I recently revisited this paper (11 Men 1 Mind, p. 17) by General William DePuy. I read it back in OCS, but was recently discussing tactics at the squad level with a colleague and it popped back into my head.
Written in 1958, the paper starts as a defense of the infantry. This was written at a time when some believed the concept of infantry combat was soon to become obsolete. We now had nuclear weapons and long-range missiles – what role would be left for the infantry?
The past sixty years have proven DePuy right.
And we’re living through another period where similar arguments are being made.
“Future war” is going to be something different, right?
DePuy didn’t think so, and neither do I.
It’s a terrific article that captures what makes the infantry relevant and what makes the infantry squad so good.
One of the opening lines:
No, Mr. Infantryman, you are not obsolete – you have never been more relevant to your country’s need, nor more important to its future. For no one yet has discovered how to acquire or defend land areas without you.
It’s a short read and worth revisiting, but I’ve pulled out a few of my favorite pieces below.
To the infantry small-unit leader the larger strategic situation is a matter of complete indifference.
You know when you hear the argument about why we fight? We do it for the guy standing to the left and right? Yeah, that’s true down at the soldier level. It’s a terrible casus belli, but it is true on the ground.
The leader has a scheme which he must transmit by word of mouth, to create a facsimile of his scheme in the minds of his subordinates.
For the small unit leader – and often to the strategic leader – the plan only exists in the head. That plan needs to be communicated to those charged with executing it in the simplest manner possible. Complex plans fail.
A squad is an organizational idea jointly held by its members. It does not exist physically – you can’t see a squad – you can only see the individuals who man it. To illustrate this point, it is impossible to distinguish a trained squad from a random collection of individuals if both groups are equal in number, similarly equipped and standing idle alongside a road. The difference is lying quietly hidden in their minds.
It is absolutely terrifying what a well-trained small group of people can do when they share the same objective.
A squad is here this moment, gone the next. It congeals around a common purpose, fully understood, and it melts away in the presence of uncertainty, confusion, or the absence of direction.
Here and gone. Here and gone. Over and over again. The best units can hang in there for just a little bit longer – despite the pressure and confusion.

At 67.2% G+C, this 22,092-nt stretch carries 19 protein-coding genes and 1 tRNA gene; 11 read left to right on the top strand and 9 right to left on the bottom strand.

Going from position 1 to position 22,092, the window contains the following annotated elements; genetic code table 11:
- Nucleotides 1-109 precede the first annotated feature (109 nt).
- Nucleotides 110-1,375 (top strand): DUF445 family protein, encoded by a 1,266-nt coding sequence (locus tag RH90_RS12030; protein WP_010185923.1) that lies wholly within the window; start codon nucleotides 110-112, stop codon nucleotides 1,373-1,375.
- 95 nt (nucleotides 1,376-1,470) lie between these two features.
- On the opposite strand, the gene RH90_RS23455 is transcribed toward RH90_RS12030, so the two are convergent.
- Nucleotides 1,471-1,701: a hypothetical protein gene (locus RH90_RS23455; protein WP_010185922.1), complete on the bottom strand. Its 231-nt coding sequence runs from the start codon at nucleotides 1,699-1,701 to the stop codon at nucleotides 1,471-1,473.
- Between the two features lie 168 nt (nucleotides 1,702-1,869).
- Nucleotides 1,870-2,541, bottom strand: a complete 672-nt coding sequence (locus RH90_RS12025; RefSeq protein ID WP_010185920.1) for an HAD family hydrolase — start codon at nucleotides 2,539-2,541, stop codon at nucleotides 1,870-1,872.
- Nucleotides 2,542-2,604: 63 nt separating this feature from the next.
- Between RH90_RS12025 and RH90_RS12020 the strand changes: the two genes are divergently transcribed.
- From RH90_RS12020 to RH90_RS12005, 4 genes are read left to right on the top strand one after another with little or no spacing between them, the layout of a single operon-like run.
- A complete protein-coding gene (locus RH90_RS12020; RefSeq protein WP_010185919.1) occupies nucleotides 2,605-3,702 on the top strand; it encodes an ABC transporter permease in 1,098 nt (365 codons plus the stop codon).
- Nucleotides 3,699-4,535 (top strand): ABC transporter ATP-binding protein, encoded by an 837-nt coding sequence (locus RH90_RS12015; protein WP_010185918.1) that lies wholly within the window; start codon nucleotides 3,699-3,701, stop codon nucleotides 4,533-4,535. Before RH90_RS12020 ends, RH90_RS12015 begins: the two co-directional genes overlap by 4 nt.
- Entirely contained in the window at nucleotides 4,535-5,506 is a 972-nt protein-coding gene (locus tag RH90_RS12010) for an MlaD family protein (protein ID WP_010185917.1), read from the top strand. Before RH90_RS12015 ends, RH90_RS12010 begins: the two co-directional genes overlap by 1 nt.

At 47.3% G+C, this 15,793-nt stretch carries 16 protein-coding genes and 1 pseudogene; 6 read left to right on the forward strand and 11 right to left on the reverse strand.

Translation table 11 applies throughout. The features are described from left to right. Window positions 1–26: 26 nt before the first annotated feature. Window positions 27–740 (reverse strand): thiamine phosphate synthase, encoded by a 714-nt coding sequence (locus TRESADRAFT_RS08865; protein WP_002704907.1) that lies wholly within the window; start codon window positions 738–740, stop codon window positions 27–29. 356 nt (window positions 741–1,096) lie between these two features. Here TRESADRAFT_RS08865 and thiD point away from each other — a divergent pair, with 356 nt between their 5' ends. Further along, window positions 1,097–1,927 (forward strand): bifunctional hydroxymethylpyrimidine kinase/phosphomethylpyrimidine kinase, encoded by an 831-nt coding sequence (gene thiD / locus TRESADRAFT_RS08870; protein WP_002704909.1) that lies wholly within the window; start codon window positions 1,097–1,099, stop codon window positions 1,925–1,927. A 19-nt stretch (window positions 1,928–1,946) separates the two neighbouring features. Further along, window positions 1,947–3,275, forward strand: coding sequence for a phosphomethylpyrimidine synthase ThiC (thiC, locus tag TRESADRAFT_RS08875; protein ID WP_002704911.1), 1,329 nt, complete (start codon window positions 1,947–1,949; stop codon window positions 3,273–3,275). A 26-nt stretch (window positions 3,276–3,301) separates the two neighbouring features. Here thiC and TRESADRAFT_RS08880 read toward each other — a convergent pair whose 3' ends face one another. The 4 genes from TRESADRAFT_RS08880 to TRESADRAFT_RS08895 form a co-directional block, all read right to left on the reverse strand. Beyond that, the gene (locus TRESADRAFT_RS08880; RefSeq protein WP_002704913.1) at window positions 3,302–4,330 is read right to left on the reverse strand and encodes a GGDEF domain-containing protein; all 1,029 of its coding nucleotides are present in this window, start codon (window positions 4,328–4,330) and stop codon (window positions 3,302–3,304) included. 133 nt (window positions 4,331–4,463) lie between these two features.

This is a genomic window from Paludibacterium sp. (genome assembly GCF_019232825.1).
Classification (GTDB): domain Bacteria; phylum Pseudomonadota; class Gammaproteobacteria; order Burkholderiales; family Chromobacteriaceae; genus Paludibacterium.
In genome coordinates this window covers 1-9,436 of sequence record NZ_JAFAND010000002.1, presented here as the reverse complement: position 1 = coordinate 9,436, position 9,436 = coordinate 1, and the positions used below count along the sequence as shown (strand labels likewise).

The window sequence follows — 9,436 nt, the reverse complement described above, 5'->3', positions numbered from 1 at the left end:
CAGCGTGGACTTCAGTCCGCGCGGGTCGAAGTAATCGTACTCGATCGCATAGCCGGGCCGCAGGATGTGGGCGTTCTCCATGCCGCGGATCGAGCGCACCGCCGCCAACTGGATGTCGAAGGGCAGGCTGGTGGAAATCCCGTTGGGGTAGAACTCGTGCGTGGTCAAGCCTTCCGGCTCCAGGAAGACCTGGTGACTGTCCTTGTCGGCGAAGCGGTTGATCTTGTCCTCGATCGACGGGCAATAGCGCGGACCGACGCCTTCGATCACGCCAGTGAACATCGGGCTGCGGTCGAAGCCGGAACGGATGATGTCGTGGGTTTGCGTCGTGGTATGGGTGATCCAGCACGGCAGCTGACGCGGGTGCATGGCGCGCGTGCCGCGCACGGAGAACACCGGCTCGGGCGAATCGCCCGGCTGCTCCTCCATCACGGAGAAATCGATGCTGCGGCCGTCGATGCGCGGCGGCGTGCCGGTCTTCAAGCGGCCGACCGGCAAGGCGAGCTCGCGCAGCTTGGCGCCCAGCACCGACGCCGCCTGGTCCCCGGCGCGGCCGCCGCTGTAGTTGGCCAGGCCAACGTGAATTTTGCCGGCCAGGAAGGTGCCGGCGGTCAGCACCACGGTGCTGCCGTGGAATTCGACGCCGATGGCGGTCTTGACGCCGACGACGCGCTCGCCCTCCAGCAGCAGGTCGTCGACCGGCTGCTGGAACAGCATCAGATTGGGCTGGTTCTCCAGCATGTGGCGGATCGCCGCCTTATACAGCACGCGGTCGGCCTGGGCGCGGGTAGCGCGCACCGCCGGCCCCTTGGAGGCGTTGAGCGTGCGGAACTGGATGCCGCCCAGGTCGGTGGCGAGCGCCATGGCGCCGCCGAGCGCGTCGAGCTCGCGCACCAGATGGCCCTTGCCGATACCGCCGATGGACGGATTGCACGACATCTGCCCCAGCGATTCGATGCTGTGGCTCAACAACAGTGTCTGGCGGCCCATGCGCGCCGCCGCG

For all of these reasons, both theoretical and practical, most squads are poorly commanded, if at all. Only too often in training, inept squad leaders exhort their men during an attack with such pseudo-commands as “fire and movement”or “keep it moving, men.” No soldier has ever heard the command “fire and movement”on the field ofbattle and no man alive gets a very useful picture in his mind from such a command.
I love this, and it’s true. I remember my First Sergeant coming over the ICOM radio and telling us about a paragraph in FM 7-8 which suggests we fire at “know or suspected” enemy positions to get us going. It worked.
Battle drill reduces by a large factor the necessity for battlefield explanation.
The more we train the less we need to talk.
Notwithstanding some American mythology to the contrary, there is very little initiative demonstrated on a battlefield. When the bullets start to fly the average man lies low. He stays that way until he is ordered to do otherwise. For example, the main difference between green and veteran units is that in green units it is customary for everyone to lie low waiting for the others to get up and do spontaneously what they have been trained to do for so long, and what our folklore tells us they will surely do-and this is often a long wait. In the veteran unit some man, who has learned the hard way that nothing happens unless someone takes measures of some sort, looks a few soldiers straight in the eye and orders them personally and individually to do some very specific task like “Move up to that hedgerow”-“Throw a grenade in that window”-“Cross that field”-“Fire at that house.” Lacking such orders the soldier does what comes naturally-nothing.
Someone needs to be brave. All it takes is one. Deep breath and start making decisions. Slow and deliberate. Then things really start moving.
The single characteristic which differentiates veteran infantry units from green ones is the predominance throughout the ranks of dominant leaders.
Here we’re talking about aggressiveness and initiative.
The bulk of the fighting is always done by a handful of men who view fighting as a practical matter. They use no signals or magic words. They talk it over – decide who will do what and get on with it.
This is true beyond the infantry. I’d argue that in most units, in garrison, the field, or in war, it’s always a small minority that does the heavy lifting. That’s not a knock, that’s just the way it is.
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